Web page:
[R.O. 2007 §335.010]
[R.O. 2007 §335.020]
Whenever any ordinance of the City designates and describes a through street it shall be the duty of the City Traffic Engineer to place and maintain a stop sign, or on the basis of an engineering and traffic investigation at any intersection a yield sign, on each and every street intersecting such through street unless traffic at any such intersection is controlled at all times by traffic control signals; provided, however, that at the intersection of two (2) such through streets or at the intersection of a through street and a heavy traffic street not so designated, stop signs shall be erected at the approaches of either of said streets as may be determined by the City Traffic Engineer upon the basis of an engineering and traffic study.
[R.O. 2007 §335.030; Ord. No. 3138, 8-4-1994]
The City Traffic Engineer is hereby authorized to determine and designate intersections where particular hazard exists upon other than through streets and to determine whether vehicles shall stop at one (1) or more entrances to any such intersection in which event he/she shall cause to be erected a stop sign at every such place where a stop is required, or whether vehicles shall yield the right-of-way to vehicles on a different street at such intersection as prescribed in Subsection (B) of Section 335.040, in which event he/she shall cause to be erected a yield sign at every place where obedience thereto is required.
Any need identified and proposed for the installation of stop signs and/or yield signs, including those presented by O'Fallon residents, will be evaluated by the City Traffic Engineer to determine if it meets specific criteria as provided in this Section of this Title.
[R.O. 2007 §335.040; Ord. No. 3138 §§4—5, 8-4-1994]
Upon evaluation by the City Traffic Engineer, one (1) of the following processes shall be followed for the installation of proposed stop signs:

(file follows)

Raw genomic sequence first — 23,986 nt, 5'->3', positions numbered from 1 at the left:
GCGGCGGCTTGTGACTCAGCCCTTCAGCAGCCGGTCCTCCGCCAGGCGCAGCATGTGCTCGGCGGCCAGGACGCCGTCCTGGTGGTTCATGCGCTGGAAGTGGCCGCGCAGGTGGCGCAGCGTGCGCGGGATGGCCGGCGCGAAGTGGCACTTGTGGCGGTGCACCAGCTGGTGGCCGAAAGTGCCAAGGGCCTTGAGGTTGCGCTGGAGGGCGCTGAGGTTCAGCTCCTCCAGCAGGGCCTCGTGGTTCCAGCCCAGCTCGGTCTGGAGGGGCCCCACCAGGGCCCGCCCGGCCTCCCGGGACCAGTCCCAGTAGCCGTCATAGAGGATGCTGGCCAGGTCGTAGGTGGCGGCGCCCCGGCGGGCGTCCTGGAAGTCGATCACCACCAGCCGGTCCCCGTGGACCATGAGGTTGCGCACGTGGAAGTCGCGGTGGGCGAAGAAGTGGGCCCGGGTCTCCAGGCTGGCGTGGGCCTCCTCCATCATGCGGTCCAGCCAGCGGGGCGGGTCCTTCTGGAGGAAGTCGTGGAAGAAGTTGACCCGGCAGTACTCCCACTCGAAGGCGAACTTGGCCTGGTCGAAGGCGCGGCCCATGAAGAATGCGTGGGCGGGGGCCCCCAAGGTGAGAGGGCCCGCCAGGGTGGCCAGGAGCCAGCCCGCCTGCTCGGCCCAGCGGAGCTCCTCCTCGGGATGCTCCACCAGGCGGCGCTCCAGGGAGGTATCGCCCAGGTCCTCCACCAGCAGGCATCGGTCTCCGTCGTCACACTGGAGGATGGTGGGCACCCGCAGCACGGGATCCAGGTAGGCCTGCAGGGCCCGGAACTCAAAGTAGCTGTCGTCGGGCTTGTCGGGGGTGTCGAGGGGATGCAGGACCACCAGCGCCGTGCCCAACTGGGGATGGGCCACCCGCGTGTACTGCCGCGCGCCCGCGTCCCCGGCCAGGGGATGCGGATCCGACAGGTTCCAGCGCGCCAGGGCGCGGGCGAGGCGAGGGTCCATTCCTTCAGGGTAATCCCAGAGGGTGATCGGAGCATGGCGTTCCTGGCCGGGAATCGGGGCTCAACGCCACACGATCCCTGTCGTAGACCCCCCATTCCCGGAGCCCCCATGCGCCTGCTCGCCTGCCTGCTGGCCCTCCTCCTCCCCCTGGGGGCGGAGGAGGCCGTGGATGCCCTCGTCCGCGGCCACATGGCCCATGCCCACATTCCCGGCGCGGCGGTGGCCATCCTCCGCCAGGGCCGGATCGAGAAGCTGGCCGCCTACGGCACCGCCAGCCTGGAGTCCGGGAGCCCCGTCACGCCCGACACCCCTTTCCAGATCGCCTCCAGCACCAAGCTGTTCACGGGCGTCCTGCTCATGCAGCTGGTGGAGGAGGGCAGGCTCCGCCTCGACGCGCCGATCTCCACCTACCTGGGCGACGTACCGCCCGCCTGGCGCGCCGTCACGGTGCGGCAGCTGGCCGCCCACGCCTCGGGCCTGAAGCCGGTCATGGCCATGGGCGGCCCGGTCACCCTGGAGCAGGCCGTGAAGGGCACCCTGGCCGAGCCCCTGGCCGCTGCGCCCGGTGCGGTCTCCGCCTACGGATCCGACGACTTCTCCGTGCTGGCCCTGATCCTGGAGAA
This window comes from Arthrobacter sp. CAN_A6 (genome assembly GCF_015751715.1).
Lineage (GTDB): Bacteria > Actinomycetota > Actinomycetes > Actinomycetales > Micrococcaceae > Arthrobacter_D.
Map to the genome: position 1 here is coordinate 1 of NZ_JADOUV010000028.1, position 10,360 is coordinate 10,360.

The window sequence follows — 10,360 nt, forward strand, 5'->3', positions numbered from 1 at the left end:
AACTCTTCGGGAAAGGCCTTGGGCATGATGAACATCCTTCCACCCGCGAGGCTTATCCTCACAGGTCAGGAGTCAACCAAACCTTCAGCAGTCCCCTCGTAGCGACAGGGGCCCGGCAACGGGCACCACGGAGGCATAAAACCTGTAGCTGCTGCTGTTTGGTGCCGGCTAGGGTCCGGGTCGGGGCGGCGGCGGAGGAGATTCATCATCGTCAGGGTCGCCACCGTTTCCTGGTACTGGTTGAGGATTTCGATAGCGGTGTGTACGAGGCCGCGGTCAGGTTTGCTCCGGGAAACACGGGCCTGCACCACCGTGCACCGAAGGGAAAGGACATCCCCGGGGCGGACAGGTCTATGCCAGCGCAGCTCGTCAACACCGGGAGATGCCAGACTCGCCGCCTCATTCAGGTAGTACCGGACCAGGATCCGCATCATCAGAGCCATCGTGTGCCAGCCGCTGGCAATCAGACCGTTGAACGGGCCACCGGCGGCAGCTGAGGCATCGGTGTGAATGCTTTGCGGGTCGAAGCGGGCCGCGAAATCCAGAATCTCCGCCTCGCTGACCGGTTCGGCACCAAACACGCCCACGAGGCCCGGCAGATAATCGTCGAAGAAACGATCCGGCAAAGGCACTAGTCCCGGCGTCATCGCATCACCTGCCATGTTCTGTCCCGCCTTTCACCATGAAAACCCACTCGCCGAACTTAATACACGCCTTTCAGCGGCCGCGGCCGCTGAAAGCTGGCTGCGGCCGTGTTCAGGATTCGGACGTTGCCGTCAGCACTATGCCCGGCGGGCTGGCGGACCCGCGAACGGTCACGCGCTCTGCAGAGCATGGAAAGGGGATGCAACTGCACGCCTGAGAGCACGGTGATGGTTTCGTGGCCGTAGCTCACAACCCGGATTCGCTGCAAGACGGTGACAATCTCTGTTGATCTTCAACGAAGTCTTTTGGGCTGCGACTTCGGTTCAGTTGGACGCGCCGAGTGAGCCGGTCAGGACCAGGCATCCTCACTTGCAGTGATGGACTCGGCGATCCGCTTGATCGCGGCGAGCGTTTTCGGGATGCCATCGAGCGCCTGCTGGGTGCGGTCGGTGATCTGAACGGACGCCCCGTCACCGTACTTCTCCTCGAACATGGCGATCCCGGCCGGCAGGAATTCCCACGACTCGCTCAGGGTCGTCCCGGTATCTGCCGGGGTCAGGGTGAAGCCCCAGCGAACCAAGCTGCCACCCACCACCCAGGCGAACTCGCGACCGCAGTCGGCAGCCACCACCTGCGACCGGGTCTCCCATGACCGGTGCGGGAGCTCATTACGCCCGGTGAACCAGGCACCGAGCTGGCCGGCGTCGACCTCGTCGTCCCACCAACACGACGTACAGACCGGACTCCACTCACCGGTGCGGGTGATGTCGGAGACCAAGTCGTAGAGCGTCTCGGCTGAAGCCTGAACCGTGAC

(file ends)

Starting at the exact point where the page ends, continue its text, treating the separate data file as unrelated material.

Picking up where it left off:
If the need meets the specific criteria contained in the Manual on Uniform Traffic Control Devices as published by the United States Department of Transportation the City Traffic Engineer shall authorize the installation of stop signs as funding is available. The manual on Uniform Traffic Control Devices suggests that, if one (1) or more of the following criteria exist, a stop sign may be warranted:
Intersection of a less important road with a main road where application of the normal right-of-way rule is unduly hazardous.
Street entering a through highway or street.
Unsignalized intersection in a signalized area.
Other intersections where a combination of high speed, restricted view, and serious accident record indicates a need for control by the stop sign.
Stop signs should never be used on the through roadways of expressways.
If the need meets the following specific criteria, the City Traffic Engineer shall authorize the installation of multi-way stop signs as funding is available. Any of the following criteria may warrant the installation of a multi-way stop sign:
Where electric traffic signals are warranted and urgently needed, the multi-way stop sign is an interim measure that can be installed quickly to control traffic while arrangements are being made for the electric signal installation.
An accident problem, as indicated by three (3) or more reported accidents in a twelve (12) month period, of a type susceptible of correction by the installation of a multi-way stop sign.